Women are at higher risk for osteoporosis, but most of the literature examining the effect of alcohol abuse on bone mineral density (BMD) has been in men. The aim of this study was to determine differences in BMD and fracture prevalence among women in treatment for alcohol abuse, in recovery and non-alcohol-dependent women. This cross-sectional study was completed at two residential substance abuse centers in Iowa (USA). The patients were Caucasian women, aged 18-70 years, in treatment for alcohol abuse and dependence (n=228); in recovery and abstaining from alcohol (n=156); and women with no history of alcohol abuse (n=447). The main outcome measures were femoral neck and lumbar spine BMD measured by dual-energy X-ray absorptiometry (DXA); self-reported lifetime fracture prevalence. After adjusting for age and menopausal status, women in treatment had BMDs that were 7.7% (p<0.01) and 6.3% (p<0.01) lower at the femoral neck and lumbar spine, respectively, than non-alcohol-abusing women, and 4.8% lower at both bone sites (p<0.01) than women in recovery. Femoral neck BMD of women in recovery was 3.1% lower (p<0.01) than in non-alcohol-dependent women; however, the difference was not significant following multivariate analysis. Women in treatment and recovery reported more fractures during childhood and early adolescence than non-alcohol-dependent women (p<0.01). Women in recovery also reported significantly greater numbers of fractures following sobriety than their paired non-alcohol-dependent counterparts. Alcohol abuse and dependence was associated with lower femoral neck and lumbar spine BMD. Women with histories of alcohol dependence had a higher lifetime prevalence of fractures, including time periods before the onset of problem drinking and following abstinence, suggesting that factors other than acute intoxication contributed to the greater fracture prevalence.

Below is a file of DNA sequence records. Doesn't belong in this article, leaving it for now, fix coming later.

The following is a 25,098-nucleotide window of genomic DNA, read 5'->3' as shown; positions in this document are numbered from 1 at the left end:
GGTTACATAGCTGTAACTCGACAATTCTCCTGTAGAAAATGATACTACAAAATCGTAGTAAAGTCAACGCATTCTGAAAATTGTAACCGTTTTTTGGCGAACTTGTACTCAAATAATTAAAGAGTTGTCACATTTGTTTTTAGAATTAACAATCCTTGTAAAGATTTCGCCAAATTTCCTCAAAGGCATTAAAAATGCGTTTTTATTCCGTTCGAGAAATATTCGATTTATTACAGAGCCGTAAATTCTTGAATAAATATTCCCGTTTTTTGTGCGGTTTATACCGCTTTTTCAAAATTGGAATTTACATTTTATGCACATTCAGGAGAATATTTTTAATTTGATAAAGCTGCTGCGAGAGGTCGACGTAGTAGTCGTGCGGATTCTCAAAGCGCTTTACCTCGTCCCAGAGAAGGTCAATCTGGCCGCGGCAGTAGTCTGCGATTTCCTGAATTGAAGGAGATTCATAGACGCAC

Available at: http://works.bepress.com/m_clark/22/